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  • Writer's pictureMaggie Slepian

Making a Successful Marketing Video in Today's Internet Age

Out of all of the marketing tools at our disposal—print, web, audio, podcast, radio, social media—video continually comes out on top for the most engaging, viral, educational, and immersive format. But not all videos are created equal, and in today’s economy of experienced (somewhat jaded) shoppers, it’s more important than ever to have a well produced, edited, direct, and engaging marketing video. Here are our top tips for making this advertising avenue work for your business, not against it.

1) Tell the consumer a story

We know the purpose is to make a sale, gain a client, or garner interest in your product or service. Guarantee the viewer knows this too. So instead of being super direct and “sales-y,” take a story-telling approach, and help the viewer connect with your business in a way that feels organic and on an equal level with the consumer. Videos that are too clearly trying to drive sales will be ignored. Viewers love stories about what your brand or organization can do, stories about you yourself, or a combination of the two.

2) Connect with the viewer

The most shared videos—commercial or otherwise—have some sort of relatability and connection. No one is going to finish watching or share a video that doesn't mean anything to them, or that doesn’t make them think of someone to immediately send it to. Consider what you’re offering, and then consider how you can use your platform to form connections with new or existing customers. What kind of value are you trying to bring to your viewer, and what do you want them to take away from it? From there, you can start building interest, connection, and loyalty.

3) The first few frames matter a lot

This is the internet age, and our attention spans have never been worse. From the bottomless scroll of social media to the constant bombardment of videos in advertising and streaming options, if someone isn’t immediately drawn into the video, they’re going to scroll past it, or hover over the “skip in 5 seconds” button. That means the first few seconds of your video are critically important. Consider what a hook might look like for your message. What is a preview of what the rest of the video will be about? If you only had a few seconds to grab the consumer’s attention and make them want to keep watching, what would that look like?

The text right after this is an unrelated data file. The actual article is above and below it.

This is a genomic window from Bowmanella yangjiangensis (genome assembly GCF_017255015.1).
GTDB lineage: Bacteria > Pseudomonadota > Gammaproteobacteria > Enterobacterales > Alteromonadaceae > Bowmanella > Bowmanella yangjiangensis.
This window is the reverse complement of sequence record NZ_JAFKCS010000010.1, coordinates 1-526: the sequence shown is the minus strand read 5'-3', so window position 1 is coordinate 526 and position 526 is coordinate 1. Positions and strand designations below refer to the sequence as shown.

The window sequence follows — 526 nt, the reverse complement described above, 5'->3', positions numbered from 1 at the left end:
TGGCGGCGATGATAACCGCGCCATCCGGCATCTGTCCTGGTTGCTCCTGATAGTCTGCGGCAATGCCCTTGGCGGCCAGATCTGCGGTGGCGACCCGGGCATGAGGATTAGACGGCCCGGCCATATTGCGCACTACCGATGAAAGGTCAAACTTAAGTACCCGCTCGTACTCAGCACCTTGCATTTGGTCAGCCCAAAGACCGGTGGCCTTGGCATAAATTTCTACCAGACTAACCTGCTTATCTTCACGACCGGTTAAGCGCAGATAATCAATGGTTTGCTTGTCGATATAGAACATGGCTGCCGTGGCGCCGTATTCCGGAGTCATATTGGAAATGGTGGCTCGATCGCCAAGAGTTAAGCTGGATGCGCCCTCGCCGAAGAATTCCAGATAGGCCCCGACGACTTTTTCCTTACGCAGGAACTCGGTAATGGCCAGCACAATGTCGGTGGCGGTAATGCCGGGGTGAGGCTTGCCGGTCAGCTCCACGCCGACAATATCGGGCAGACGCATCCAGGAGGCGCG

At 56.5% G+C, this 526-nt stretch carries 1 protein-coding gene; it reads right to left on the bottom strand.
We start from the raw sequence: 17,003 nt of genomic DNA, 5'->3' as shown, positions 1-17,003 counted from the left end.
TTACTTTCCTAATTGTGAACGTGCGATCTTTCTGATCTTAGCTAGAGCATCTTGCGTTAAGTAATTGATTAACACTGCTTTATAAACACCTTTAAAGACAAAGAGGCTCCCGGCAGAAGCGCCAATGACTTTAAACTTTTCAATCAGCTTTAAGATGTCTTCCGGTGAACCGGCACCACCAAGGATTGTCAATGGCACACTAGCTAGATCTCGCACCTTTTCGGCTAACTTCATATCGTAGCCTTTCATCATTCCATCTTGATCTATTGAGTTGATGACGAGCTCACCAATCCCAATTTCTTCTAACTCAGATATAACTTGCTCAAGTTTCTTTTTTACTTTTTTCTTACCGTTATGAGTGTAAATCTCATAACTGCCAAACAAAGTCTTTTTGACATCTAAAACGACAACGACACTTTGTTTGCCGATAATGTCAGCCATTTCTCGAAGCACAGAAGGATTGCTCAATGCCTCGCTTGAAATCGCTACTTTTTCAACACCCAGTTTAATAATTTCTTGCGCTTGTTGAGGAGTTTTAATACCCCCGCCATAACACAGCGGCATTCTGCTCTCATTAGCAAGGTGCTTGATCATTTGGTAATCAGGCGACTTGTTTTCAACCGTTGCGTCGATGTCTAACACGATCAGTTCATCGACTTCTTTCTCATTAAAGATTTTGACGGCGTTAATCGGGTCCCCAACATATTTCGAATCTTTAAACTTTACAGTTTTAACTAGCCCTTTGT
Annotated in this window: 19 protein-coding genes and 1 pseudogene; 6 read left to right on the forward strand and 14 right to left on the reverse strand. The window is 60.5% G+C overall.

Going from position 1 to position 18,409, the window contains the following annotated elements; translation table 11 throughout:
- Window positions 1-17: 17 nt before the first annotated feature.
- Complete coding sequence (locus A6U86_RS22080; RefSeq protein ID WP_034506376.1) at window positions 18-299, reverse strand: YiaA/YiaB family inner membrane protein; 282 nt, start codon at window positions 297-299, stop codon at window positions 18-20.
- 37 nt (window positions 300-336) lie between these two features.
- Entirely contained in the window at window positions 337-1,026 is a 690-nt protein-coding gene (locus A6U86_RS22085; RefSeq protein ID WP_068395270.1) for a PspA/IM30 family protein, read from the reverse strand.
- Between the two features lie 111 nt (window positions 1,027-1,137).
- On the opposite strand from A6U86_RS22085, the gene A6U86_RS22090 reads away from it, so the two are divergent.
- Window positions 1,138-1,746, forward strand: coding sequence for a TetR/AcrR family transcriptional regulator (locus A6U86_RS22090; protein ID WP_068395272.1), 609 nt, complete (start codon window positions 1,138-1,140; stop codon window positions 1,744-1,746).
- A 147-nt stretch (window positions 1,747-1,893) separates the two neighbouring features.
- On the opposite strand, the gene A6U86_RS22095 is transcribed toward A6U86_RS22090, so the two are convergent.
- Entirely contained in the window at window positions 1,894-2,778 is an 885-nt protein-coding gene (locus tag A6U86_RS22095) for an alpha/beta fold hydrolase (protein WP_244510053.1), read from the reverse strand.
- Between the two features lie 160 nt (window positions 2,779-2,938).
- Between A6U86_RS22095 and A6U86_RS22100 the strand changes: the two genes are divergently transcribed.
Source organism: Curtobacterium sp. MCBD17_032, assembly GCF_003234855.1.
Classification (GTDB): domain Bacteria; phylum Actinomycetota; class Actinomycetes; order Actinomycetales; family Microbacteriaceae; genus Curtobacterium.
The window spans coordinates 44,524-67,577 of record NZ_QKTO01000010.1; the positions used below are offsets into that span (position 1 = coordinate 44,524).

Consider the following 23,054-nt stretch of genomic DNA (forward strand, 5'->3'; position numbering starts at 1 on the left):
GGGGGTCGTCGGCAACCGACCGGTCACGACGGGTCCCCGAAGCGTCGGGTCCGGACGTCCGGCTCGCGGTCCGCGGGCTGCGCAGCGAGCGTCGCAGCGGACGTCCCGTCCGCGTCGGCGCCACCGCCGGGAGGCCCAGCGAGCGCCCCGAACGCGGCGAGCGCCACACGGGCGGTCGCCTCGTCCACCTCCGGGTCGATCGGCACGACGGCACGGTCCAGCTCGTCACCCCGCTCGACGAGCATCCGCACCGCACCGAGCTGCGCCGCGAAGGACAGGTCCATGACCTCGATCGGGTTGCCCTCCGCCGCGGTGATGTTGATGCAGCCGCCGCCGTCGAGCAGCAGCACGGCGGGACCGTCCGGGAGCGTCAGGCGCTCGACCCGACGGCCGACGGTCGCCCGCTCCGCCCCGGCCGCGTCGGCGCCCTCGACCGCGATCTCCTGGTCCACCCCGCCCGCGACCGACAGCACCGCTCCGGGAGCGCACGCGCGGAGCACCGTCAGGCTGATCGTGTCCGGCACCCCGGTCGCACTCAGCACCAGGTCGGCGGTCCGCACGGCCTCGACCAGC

4) Your stills also matter

If you have a video page with product info, advertising campaigns, or media connected to your brand or company, your visuals matter a lot. Viewers like a streamlined, aesthetically pleasing grid (thanks, Instagram) that makes them feel like they’re being told (or sold) something on a professional, trustworthy level. Choose high-res, high-quality images for your thumbnails, consistent, easy-to-read text that aligns nicely with the row of thumbnails to choose from. A good thumbnail, still, or preview will give the viewer an idea of what they’re going to watch and learn, and the video title should entice them to click and learn more.

5) Accessibility is important

This goes back to the bottomless scroll of today’s social media. Oftentimes people are scrolling social media while listening to music, and when a video starts auto-playing, they don’t want the sound to interrupt what they’re listening to. Or they’re out and about and noise will disrupt their surroundings. Lastly and most importantly, multiple avenues of captioning and audio will make sure your video can be seen, heard, and understood by people with all abilities. This can be as simple as captioning your videos, or having an auto-caption fill in for dialogue and voiceover. If your video has dialogue and a narrator, captioning can work here too, and many social channels come with the option of auto captioning, or if you’ve hired a firm, make sure to ask that the video includes real-time visual captions.

6) What is the takeaway?

This is also called a call-to-action, or a hard-line message. What is the point of the video, in the end? Are you trying to sell something? Bring in audience members? Gain subscribers? Simply garner interest in your service or product? The end of the video (and sometimes all the way through in a bottom-feed scroll) is the final element in making an impactful video that will help your ROI on advertising dollars. This call to action can be as simple as embedding a “subscribe” button at the end, where people can sign up to learn more, and you can grab their contact info. It can also look like a follow button, which will help grow your audience, or maybe it’s a link for a product or even a free trial. No matter what it is, you want some kind of contact or conversion option to help track viewers and actually get something out of the effort, resources, and money you put into the video.

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1 comentario

24 nov 2022

Hello. I use several factors to create a successful marketing video.

First, it shouldn't be longer than one minute, and if it's still not possible to fit into one minute, then I use video splitter online to divide the video into several parts and place, for example, two screens.

Secondly, do not immediately impose advertising for the client, get to know each other first.

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